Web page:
First, I think it is incumbent upon RedState to become more activist oriented. As I’ve said previously, we cannot, as a site, function without sound discussions of policy. We must be about ideas. But we must also ask, in all that we do, what we hope to get you all and ourselves to do? What action should be pursued and why?
Second, we here must make great efforts to highlight the good guys on our side. We need to highlight the fresh faces, the new faces, and the trusted faces.
Third, and going back to my original point, it is my personal preference that RedState start highlighting trusted, dependable, reliable organizations in the movement. We should be steering each other to the thriving, living liberty trees, not the dead wood.
Lastly, we should not engage in so much soul search that we forget the fight. It is all well and good to assess where we’ve come from and where we are headed. But let’s not forget the opposition is who we are fighting. I frankly have grown tired of fighting our side all the time. It is a necessary evil, but I hope in the minority we will be quick to purge those who deserve it and rally again together for the cause.
One point that must not be avoided: conservatives must recognize, as RedState does, that we cannot have a governing coalition by ourselves. The structure of our government necessitates a grand party working from the right and toward the center. We should embrace all those who share the goal of a small government, even though they may view certain aspects differently. We just cannot compromise on the idea that government is the problem, not the solution.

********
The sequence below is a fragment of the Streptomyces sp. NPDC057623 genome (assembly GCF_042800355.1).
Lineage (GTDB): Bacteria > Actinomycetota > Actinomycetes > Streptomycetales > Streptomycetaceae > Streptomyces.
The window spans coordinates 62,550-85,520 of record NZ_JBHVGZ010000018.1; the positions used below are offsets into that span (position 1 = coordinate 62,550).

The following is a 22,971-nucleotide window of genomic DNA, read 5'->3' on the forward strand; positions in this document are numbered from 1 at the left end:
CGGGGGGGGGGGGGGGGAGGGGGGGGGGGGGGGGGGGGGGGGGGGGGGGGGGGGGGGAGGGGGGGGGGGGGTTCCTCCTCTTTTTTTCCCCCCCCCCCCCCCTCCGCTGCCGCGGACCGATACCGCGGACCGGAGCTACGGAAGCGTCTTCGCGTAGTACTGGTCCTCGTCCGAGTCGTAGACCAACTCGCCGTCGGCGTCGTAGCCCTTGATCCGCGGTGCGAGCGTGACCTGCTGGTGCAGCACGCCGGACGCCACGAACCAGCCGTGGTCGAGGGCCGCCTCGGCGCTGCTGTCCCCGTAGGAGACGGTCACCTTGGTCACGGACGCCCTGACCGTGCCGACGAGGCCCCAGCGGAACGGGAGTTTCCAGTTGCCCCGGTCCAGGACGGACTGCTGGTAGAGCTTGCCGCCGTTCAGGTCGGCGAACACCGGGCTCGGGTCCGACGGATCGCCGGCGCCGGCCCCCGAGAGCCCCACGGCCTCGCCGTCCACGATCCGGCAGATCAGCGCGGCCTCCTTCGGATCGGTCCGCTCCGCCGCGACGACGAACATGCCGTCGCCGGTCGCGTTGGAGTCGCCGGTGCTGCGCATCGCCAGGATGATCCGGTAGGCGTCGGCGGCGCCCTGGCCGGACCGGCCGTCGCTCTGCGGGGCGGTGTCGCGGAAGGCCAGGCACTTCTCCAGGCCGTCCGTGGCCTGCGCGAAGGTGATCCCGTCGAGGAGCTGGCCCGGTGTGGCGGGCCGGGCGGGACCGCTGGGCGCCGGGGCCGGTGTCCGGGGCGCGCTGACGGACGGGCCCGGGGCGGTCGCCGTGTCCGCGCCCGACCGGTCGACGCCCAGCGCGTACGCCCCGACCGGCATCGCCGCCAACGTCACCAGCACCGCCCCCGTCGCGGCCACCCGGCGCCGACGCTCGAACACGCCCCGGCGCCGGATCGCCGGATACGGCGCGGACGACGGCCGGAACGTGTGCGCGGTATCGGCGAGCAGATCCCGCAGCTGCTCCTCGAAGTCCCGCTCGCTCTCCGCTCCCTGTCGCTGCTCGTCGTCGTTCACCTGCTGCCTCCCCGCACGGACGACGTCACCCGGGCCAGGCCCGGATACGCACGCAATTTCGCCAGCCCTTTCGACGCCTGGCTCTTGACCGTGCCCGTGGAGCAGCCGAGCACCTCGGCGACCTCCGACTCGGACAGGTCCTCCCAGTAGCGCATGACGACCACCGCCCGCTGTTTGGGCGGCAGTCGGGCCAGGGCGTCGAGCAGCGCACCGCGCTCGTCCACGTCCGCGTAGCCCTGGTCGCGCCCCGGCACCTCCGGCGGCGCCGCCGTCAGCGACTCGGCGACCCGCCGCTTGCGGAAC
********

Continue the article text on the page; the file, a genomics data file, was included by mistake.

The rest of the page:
I was going to stop at this point. I wrote this on an airplane and when I landed and checked email, a number of people had emailed me this post by Jon Henke seeking my thoughts. He writes, in part
Our ideas have become brush strokes on a painting, fine-tuning a work that has already gotten too busy to be beautiful.
The Right has replaced strategy with tactics …. We have to push reset on the movement itself – not by eliminating the old guard, but by developing a new guard to compete with the old guard – making it better or filling new roles, but always making it work harder.
Competition is a healthy thing, but let’s not be dismissive of the people who got us this far and have great latitude to lead us further. I think there is some validity to what Jon says, but I also think Jon misses much of the point.
The conservative movement stagnated because it became, in essence, a component of the Republican Party and let the standard bearer of the party, George Bush,
(not to mention Republican leaders in Congress) drive the agenda. When it became abundantly apparent that Bush was not driving the conservative agenda (hat tip to Rush Limbaugh who for years has been saying Bush is not a movement conservative) a lot of the conservative movement had become entrenched in the bureaucracy.
So we arrive where ostensibly conservative organizations are pushing the bailout scheme and socialized medicine programs.
It’s not a reset that we need. It is not new ideas, per se, that we need. It is a conservative movement that purges the dead wood and returns to pushing a conservative, not a Republican status quo, agenda. The ideas stand the test of time. They may need some dusting off, but time does not invalidate the idea. You do not raze a house with rotten beams. You tear out the rotten beams and support the rest of the house. There is plenty right and working in the conservative movement.
Think about the two occasions where the conservative movement broke with Bush: Harriet Miers and Immigration. Who won the public fight on those issues? More of that please.